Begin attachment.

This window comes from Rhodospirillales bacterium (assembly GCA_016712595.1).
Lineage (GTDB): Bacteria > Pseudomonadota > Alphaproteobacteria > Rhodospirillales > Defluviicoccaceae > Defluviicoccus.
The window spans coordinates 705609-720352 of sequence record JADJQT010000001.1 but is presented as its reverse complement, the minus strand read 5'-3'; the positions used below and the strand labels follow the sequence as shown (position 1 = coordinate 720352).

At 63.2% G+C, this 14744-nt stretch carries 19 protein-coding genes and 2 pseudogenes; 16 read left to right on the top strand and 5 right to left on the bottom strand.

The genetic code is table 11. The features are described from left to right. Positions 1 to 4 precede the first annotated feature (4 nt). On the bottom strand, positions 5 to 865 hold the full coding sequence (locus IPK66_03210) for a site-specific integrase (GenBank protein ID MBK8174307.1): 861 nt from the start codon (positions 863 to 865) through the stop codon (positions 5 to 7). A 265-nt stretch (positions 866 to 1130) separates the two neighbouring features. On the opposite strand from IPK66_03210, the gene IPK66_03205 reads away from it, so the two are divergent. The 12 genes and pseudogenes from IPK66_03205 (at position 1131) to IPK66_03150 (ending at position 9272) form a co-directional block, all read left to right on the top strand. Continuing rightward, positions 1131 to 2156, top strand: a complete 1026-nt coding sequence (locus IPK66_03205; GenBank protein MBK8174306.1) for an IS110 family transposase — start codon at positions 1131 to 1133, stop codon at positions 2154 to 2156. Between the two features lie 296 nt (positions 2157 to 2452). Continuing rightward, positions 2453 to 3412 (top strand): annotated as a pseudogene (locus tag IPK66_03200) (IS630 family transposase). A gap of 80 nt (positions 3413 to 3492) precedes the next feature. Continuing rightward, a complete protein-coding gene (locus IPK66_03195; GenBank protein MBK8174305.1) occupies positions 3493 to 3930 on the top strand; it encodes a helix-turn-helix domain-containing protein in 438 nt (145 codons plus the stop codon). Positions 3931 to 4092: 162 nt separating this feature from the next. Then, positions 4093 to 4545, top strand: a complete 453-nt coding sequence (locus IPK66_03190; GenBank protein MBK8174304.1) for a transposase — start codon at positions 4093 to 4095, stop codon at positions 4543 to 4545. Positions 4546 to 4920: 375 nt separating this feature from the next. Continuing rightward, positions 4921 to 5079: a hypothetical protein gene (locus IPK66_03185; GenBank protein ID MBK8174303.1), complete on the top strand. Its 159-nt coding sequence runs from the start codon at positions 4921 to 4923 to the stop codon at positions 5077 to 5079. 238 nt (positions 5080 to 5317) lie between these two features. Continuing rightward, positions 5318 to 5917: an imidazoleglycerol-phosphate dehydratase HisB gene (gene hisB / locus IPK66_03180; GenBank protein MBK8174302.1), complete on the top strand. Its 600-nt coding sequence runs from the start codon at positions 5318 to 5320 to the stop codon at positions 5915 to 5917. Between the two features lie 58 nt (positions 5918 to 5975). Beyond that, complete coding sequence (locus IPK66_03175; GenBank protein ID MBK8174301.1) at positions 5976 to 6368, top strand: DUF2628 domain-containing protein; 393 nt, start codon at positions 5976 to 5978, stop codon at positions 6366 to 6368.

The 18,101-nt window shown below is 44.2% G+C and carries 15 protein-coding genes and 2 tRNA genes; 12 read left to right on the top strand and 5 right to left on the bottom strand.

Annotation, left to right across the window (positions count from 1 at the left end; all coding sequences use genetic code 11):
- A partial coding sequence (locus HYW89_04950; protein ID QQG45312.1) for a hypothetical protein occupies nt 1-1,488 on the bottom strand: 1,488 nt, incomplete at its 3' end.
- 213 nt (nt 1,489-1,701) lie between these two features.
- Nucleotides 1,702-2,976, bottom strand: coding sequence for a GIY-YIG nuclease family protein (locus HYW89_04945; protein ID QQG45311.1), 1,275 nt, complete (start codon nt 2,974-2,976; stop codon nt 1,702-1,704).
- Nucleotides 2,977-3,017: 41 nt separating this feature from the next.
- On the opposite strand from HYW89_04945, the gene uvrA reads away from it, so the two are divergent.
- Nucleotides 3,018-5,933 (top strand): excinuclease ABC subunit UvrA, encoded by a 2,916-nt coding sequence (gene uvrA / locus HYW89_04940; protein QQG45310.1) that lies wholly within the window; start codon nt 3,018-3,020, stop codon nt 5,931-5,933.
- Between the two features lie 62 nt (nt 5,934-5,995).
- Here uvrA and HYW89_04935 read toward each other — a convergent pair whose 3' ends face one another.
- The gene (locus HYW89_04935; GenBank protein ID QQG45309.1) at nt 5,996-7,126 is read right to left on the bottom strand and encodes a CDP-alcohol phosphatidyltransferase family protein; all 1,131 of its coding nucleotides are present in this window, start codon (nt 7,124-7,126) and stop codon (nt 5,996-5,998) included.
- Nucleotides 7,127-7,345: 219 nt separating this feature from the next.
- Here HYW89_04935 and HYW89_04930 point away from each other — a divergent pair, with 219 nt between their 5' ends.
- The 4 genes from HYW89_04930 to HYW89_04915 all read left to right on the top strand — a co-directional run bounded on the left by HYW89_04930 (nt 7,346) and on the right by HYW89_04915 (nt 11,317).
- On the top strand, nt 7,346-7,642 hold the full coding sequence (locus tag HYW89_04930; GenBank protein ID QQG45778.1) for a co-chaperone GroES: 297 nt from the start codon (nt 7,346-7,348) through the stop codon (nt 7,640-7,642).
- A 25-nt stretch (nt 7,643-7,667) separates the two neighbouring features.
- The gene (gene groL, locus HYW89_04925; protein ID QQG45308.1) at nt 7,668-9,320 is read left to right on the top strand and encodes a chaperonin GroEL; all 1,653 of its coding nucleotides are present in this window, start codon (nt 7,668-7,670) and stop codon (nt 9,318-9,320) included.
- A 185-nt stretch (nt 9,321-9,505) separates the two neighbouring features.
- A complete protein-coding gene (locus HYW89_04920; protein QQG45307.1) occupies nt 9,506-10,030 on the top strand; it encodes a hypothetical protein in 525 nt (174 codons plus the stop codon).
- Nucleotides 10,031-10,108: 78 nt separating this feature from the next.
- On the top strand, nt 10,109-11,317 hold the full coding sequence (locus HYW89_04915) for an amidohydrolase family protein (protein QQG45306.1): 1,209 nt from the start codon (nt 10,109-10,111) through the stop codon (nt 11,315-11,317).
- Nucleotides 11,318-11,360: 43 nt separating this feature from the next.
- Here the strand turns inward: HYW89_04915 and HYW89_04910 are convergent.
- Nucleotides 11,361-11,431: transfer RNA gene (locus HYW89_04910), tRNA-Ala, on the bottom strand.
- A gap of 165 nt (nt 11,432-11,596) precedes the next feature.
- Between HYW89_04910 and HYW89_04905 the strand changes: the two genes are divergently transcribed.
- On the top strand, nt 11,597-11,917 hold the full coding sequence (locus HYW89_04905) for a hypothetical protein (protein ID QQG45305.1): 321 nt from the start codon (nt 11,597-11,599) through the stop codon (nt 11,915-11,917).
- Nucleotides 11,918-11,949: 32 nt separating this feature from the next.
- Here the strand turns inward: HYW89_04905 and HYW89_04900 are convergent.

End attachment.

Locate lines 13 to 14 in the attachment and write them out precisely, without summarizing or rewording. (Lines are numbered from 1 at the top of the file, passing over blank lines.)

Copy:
- Nucleotides 3,018-5,933 (top strand): excinuclease ABC subunit UvrA, encoded by a 2,916-nt coding sequence (gene uvrA / locus HYW89_04940; protein QQG45310.1) that lies wholly within the window; start codon nt 3,018-3,020, stop codon nt 5,931-5,933.
- Between the two features lie 62 nt (nt 5,934-5,995).